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Anti-technology/eLearning article in University of Oklahoma newspaper

From the Feb. 8 edition of the University of Oklahoma campus paper, with comments from Laura Gibbs and others in rebuttal:


Feel free to respond to the article there (or here!).

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The nub of truth in the editorial is that technology doesn't *replace* face-to-face teaching/learning interactions: if you're boring you're boring with PowerPoint too. I've attended enough boring workshops conducted by IT professionals to be able to say that techies aren't any better teachers than the teachers are--perhaps worse.
See my latest blog post. The article is wrong headed. Everything said could also be said for a bad professor in any format.
Hope springs eternal, lemonade from lemonades, silver lining and so on - in response to the editorial (which has moved for some reason to a new URL... mysterious!), the very nice fellow who is the director of the Instructional Development Program here at my school is contacting the student newspaper to see if they would not be willing to do a series of articles on truly innovative teaching that is happening on campus - both in the classroom and online, with and without technology, etc. I sure hope that happens! One of the biggest problems that I think teachers face is that we get so little opportunity to really learn about what other teachers are experimenting with - as a result, we tend to teach the way we were taught, and it becomes an inherently conservative system. Anyway, we'll see - but if the kerfuffle over Powerpoint turns into a larger discussion about education in the student newspaper (normally filled with sports articles), that will be a big plus! :-)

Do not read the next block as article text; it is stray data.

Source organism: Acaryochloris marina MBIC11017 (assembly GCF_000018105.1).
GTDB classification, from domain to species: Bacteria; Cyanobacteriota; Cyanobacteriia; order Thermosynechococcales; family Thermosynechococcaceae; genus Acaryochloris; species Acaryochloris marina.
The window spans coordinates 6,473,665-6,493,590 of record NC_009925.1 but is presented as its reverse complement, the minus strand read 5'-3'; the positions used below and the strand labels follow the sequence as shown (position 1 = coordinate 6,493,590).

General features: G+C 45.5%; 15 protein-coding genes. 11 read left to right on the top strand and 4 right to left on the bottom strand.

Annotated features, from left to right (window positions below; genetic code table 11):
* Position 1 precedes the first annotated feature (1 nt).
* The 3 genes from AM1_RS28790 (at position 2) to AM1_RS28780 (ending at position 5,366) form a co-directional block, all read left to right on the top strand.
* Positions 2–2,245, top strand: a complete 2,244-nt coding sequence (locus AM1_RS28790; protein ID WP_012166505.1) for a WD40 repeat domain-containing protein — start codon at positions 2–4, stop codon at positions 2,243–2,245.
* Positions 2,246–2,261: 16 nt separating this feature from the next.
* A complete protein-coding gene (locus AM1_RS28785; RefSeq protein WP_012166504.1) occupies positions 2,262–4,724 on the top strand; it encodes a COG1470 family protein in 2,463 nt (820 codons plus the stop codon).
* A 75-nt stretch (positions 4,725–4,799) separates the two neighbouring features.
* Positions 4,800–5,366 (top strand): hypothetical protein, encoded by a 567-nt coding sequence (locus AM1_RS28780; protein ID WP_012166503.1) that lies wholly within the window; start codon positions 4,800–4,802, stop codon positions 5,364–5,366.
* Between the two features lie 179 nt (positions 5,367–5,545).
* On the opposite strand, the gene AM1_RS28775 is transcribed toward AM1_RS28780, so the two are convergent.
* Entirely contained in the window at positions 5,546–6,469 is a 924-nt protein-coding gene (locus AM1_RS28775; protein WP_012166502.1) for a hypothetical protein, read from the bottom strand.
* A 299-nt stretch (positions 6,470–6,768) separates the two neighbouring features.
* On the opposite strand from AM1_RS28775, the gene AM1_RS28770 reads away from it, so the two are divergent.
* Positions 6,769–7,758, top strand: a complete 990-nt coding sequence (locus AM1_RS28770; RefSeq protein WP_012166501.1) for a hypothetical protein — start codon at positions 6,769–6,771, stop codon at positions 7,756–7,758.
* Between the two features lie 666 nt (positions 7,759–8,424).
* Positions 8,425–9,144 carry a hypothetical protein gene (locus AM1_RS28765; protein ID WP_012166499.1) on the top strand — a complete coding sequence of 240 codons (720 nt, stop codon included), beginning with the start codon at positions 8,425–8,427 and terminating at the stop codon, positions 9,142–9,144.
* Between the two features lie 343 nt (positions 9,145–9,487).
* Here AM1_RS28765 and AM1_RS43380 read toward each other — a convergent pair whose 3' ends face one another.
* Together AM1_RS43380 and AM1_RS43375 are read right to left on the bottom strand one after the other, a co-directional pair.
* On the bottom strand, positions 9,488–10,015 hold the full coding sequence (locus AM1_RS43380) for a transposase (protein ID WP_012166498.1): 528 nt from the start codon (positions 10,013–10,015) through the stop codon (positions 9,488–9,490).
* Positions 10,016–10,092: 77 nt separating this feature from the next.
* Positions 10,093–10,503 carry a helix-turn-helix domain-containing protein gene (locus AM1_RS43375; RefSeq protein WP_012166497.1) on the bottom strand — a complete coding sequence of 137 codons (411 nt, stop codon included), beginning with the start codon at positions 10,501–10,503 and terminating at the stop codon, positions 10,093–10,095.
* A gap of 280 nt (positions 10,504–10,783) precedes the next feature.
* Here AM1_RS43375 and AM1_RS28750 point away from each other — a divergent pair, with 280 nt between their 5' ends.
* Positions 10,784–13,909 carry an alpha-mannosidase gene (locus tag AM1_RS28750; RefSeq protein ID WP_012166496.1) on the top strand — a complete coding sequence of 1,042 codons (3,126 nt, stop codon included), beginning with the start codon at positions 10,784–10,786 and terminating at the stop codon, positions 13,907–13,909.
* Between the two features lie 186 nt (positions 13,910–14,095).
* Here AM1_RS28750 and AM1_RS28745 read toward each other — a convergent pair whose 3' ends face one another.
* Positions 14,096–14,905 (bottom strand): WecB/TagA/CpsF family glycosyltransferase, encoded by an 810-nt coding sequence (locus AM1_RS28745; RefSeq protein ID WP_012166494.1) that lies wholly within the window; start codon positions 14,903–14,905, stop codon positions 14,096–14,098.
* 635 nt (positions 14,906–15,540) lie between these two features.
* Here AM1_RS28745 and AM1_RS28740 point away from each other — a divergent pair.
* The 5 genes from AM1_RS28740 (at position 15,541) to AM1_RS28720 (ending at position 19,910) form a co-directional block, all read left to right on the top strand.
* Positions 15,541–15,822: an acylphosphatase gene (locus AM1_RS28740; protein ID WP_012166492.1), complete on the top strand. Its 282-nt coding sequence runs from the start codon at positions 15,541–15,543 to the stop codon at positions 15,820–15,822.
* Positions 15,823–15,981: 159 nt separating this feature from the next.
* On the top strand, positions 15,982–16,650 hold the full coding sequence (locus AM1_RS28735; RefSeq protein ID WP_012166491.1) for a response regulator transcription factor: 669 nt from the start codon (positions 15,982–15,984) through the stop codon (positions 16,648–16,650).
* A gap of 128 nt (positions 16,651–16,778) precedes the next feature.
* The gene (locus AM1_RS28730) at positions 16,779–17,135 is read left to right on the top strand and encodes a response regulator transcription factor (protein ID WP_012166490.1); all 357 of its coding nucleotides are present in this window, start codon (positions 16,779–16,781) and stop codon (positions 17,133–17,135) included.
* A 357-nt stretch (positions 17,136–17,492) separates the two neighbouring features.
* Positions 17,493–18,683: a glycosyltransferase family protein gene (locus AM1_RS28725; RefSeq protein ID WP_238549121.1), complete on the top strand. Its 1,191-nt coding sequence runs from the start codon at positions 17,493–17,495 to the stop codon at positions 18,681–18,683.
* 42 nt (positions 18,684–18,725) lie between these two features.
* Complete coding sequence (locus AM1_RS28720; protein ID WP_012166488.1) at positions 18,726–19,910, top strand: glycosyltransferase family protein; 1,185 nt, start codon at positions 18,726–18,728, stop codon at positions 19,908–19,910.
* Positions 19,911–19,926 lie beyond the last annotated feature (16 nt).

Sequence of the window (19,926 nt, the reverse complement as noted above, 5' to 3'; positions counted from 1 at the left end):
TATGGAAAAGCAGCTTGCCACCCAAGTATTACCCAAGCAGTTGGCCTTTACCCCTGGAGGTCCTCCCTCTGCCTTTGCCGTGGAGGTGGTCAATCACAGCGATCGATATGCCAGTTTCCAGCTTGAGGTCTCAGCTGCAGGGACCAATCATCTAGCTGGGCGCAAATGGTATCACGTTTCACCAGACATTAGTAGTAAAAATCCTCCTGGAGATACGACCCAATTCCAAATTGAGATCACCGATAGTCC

Oh my, what a sense of deja vu. Do you remember that article which I sent to you a while ago where RWU was under attack for teaching Latin online? This is more of the same. Good for you for straightening out these people.
Hi Lisa! I remember exactly!!! What is sad about this situation is that it is the students doing it to themselves, when they have so much to gain by better and smarter use of technology as part of their education, and so much to lose by its neglect (the professors, by contrast, maybe have something to gain but basically nothing tangible to lose - hence the low incentive for REAL change).




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